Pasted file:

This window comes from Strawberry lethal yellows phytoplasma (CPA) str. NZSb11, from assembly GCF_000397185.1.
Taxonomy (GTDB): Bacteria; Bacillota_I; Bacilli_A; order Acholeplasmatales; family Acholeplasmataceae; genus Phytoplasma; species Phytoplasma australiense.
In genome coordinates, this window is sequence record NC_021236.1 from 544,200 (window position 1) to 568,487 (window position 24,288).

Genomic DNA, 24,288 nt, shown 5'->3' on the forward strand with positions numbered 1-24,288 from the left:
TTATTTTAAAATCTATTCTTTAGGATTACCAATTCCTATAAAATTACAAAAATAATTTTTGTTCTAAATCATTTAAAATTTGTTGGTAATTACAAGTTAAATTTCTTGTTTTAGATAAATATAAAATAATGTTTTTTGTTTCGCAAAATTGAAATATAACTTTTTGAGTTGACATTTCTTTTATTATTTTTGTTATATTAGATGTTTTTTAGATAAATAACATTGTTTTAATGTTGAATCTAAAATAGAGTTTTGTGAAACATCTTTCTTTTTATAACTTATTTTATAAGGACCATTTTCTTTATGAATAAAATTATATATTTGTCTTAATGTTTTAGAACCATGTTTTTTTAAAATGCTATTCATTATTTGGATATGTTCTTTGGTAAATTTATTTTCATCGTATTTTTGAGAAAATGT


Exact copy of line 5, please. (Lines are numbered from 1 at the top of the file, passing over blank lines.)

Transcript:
TTATTTTAAAATCTATTCTTTAGGATTACCAATTCCTATAAAATTACAAAAATAATTTTTGTTCTAAATCATTTAAAATTTGTTGGTAATTACAAGTTAAATTTCTTGTTTTAGATAAATATAAAATAATGTTTTTTGTTTCGCAAAATTGAAATATAACTTTTTGAGTTGACATTTCTTTTATTATTTTTGTTATATTAGATGTTTTTTAGATAAATAACATTGTTTTAATGTTGAATCTAAAATAGAGTTTTGTGAAACATCTTTCTTTTTATAACTTATTTTATAAGGACCATTTTCTTTATGAATAAAATTATATATTTGTCTTAATGTTTTAGAACCATGTTTTTTTAAAATGCTATTCATTATTTGGATATGTTCTTTGGTAAATTTATTTTCATCGTATTTTTGAGAAAATGT